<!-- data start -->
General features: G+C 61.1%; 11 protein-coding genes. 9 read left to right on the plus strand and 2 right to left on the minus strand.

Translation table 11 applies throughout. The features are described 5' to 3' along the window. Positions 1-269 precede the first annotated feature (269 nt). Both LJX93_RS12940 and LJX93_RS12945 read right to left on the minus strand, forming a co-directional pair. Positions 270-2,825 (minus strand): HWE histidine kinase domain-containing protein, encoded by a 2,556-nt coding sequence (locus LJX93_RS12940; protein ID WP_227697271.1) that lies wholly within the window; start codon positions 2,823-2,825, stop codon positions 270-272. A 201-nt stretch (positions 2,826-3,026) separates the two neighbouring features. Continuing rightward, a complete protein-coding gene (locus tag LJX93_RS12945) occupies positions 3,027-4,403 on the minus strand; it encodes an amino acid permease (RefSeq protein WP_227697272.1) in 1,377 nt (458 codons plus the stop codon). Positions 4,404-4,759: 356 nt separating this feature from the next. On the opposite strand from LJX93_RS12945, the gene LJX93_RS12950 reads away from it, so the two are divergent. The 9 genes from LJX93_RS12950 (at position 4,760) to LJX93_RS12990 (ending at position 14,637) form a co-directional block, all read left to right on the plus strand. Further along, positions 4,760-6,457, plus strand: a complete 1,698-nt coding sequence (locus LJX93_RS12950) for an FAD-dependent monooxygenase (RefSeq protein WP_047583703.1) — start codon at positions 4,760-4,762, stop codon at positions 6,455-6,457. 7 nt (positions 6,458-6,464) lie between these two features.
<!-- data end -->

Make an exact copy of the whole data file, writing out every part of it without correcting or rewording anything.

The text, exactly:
General features: G+C 61.1%; 11 protein-coding genes. 9 read left to right on the plus strand and 2 right to left on the minus strand.

Translation table 11 applies throughout. The features are described 5' to 3' along the window. Positions 1-269 precede the first annotated feature (269 nt). Both LJX93_RS12940 and LJX93_RS12945 read right to left on the minus strand, forming a co-directional pair. Positions 270-2,825 (minus strand): HWE histidine kinase domain-containing protein, encoded by a 2,556-nt coding sequence (locus LJX93_RS12940; protein ID WP_227697271.1) that lies wholly within the window; start codon positions 2,823-2,825, stop codon positions 270-272. A 201-nt stretch (positions 2,826-3,026) separates the two neighbouring features. Continuing rightward, a complete protein-coding gene (locus tag LJX93_RS12945) occupies positions 3,027-4,403 on the minus strand; it encodes an amino acid permease (RefSeq protein WP_227697272.1) in 1,377 nt (458 codons plus the stop codon). Positions 4,404-4,759: 356 nt separating this feature from the next. On the opposite strand from LJX93_RS12945, the gene LJX93_RS12950 reads away from it, so the two are divergent. The 9 genes from LJX93_RS12950 (at position 4,760) to LJX93_RS12990 (ending at position 14,637) form a co-directional block, all read left to right on the plus strand. Further along, positions 4,760-6,457, plus strand: a complete 1,698-nt coding sequence (locus LJX93_RS12950) for an FAD-dependent monooxygenase (RefSeq protein WP_047583703.1) — start codon at positions 4,760-4,762, stop codon at positions 6,455-6,457. 7 nt (positions 6,458-6,464) lie between these two features.